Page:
Thursday, April 15, 2010

Cat investigates new IPAD

Everyone's talking about the new IPAD, and its potential for revolutionizing how people get books - and/or - how it's going to destroy publishing. Forever!

Well, be that as it may, I am a starving artist, so I will not be buying one of those doohickeys. I like books, the real kind.

That doesn't mean you shouldn't think about getting yourself an IPAD. In the video below, see how Satan's Helper (Iggy) investigates the entertainment potential of the new technology.


  1. Yes I would so not be letting my cat near one of those if i'd forked out for it!

    I like books. Realy books. I want one to hold and touch and occaisionally eat :-P.

    I dont want some hard cold piece of plastic, it won't smell or feel right.

    And what about reading in the bath? You would be too terrified of dropping the damn thing in there!

  2. Uh that was 'typo'....

    I'm going to bed now......

  3. That was 'real' books.

    Sorry, tpyo queen, i'm kindda stupid tonight. ;O

  4. LOL! No posting at 2am for you, silly girl.

    You can always delete them and fix them... just sayin'. *muah*

  5. Honestly, I'm a pretty huge proponent of technology. I'm fairly certain that the Apple iPad will do well simply by virtue of the Apple branding. One thing that Apple does really well is having an intuitive interface that is user friendly contained within a device that most would consider aesthetically pleasing. The downside is that Apple recognizes this, and they charge a premium for the branding alone while usually having less features than their competition (Given a choice between a Microsoft Zune HD and an Apple i-Pod Touch, I'd much rather have the Zune HD).

    I've talked to a friend who is even more of a technophile than I am, and her view is that for similar money, you could buy an Asus Tablet style PC with far more features than the iPad. But when you put it in comparison to other e-Book readers such as the Amazon Kindle or Barnes and Noble Nook, the iPad becomes very attractive as a media interface.

    I prefer reading physical books. You lose a bit of the tactile sensation you get from having a novel that you can page through with your fingers. But one area I give a huge advantage to e-Book readers is in their portability. You can easily take a personal library of 100+ books with you on vacation or on a trip in the digital format. It's far less practical to do with paperbacks (let alone hardbacks!). Although, like Raine, I would not want to drop an iPad into the bathtub. I probably would not want to drop a book I'm reading in the bathtub either, but I'd much rather have a ruined book than an electrocuted me.

    I don't think it's going to destroy publishing either. There will always be a place for physical media and products. In my ideal world, there is a place for both physical and digital media. But the "traditional" form of publishing is not one that inherently favors the author very much. The percentage of a book's retail sale that actually goes to the author in royalties is ridiculously low. The money seems to come from optioning of intellectual property and merchandising. I remember reading about a NY Times Bestselling author who wrote roughly one book a year making a gross income of $20,000 to $30,000 in that timeframe, which while not bad, is still not a large amount when also supporting a family.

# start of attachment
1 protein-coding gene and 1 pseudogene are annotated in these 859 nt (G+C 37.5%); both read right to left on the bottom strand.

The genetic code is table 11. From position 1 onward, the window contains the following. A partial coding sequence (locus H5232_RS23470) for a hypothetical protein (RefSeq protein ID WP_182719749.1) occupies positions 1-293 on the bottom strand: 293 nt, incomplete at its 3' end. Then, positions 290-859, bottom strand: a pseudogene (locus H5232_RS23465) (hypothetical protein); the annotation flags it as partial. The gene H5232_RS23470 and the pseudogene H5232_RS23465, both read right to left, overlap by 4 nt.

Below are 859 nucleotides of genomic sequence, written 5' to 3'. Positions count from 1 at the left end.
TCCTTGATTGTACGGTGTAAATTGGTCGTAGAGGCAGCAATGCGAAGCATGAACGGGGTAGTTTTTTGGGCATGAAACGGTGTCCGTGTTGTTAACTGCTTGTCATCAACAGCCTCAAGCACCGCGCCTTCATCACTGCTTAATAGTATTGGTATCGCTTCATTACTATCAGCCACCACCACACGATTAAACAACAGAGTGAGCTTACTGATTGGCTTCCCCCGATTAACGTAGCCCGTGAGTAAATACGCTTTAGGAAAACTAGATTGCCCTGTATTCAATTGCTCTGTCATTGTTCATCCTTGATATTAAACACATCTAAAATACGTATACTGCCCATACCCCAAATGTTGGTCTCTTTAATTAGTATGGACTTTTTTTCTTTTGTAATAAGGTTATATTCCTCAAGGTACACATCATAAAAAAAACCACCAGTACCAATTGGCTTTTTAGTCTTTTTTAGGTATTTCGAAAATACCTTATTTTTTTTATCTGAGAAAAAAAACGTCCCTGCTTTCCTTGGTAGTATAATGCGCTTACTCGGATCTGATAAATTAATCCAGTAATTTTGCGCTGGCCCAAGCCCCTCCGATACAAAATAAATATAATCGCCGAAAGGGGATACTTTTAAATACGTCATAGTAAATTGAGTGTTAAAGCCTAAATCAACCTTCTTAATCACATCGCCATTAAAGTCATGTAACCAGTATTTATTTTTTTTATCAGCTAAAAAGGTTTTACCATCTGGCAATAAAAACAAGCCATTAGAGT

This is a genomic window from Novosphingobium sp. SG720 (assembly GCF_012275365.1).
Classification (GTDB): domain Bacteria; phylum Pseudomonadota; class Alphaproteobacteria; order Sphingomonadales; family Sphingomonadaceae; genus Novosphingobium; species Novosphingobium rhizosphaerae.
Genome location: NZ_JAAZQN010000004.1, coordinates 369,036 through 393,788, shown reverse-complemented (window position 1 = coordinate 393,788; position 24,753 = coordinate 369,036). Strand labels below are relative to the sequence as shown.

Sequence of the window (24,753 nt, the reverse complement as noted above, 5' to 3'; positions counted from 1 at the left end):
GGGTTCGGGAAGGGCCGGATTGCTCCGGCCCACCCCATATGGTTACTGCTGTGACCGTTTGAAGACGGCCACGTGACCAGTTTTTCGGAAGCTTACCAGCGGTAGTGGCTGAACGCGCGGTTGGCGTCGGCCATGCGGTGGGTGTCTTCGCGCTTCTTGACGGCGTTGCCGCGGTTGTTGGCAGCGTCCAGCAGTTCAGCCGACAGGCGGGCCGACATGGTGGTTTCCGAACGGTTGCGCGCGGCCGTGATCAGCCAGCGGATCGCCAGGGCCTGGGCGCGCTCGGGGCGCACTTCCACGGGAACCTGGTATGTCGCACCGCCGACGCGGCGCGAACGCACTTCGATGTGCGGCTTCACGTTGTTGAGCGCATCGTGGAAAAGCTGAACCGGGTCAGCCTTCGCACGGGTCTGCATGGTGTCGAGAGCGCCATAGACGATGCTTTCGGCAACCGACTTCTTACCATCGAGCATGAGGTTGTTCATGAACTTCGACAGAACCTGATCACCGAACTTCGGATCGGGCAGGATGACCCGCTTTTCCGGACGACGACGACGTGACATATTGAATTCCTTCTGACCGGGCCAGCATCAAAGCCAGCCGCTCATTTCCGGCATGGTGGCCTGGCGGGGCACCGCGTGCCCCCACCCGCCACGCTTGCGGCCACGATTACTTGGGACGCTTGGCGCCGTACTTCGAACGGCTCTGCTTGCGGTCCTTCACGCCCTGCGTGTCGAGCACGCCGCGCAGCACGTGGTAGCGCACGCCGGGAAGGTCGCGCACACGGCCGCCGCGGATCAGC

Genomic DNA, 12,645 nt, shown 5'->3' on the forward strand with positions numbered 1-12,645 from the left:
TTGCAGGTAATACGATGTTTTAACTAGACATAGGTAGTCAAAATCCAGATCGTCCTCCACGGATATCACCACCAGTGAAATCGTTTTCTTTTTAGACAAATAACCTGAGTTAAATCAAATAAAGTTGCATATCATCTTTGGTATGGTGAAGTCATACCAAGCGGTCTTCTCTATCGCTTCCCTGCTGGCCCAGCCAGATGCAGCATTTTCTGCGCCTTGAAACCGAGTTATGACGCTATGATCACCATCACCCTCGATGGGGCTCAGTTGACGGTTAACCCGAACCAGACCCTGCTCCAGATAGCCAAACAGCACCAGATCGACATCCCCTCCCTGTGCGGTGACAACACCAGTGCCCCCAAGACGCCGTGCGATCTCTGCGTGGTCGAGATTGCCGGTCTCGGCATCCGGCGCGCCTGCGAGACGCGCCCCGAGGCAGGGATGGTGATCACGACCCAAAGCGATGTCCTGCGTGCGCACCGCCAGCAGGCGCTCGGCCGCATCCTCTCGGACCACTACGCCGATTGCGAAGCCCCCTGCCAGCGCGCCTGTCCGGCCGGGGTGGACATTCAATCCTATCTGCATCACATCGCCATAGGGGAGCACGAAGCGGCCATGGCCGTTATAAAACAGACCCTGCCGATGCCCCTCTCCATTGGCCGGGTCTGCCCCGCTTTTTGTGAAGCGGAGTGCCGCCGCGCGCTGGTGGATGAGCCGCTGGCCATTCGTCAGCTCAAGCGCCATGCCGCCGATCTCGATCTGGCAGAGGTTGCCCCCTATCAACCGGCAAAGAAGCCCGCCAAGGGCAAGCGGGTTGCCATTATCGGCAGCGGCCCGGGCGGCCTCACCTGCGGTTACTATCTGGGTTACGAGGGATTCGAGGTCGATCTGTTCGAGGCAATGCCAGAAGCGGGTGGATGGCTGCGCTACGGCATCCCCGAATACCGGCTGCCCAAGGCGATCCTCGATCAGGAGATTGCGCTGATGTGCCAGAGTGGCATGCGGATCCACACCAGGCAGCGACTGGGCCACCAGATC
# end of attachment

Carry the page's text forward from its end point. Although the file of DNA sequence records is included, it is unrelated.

6. I agree with you, Brian. I used to DJ and Apple's ITunes is what I use to maintain my digital music list now for personal use. Apple is talented at user friendly interfaces.

    I see the potential for the IPad, and maybe down the line I'll pick up something less expensive, as I do have some digital files - including my own - that would be nice to have more portability and options with.

    But, yes, overall I prefer, as you put it, the tactile sensation of handling a book.

    While digital media certainly had its impact upon music, and that's where the "fright" is coming from - books are a totally different style of entertainment and require much more time investment to enjoy, versus just putting a file in and hitting 'play'.

    In all likelihood, digital media will broaden the opportunities for authors getting discovered and appropriate market saturation. If publishing is under threat, it's not because of digital technology, it's more likely due to ease of information via the internet. People can make much more informed choices now. Marketing and distribution has changed, but people who want a good book will still pay for them.

  7. I have an iPad and I would never allow a cat near it! I cringed everytime those claws came out in the video.

    I prefer physical books as well, however - technology is changing very fast. EBook sales have skyrocketed. I think the iPad will further the growth.

  8. I agree with you, Alex. But it was funny to watch (wasn't MY Ipad, after all!)

    Thanks for stopping by.


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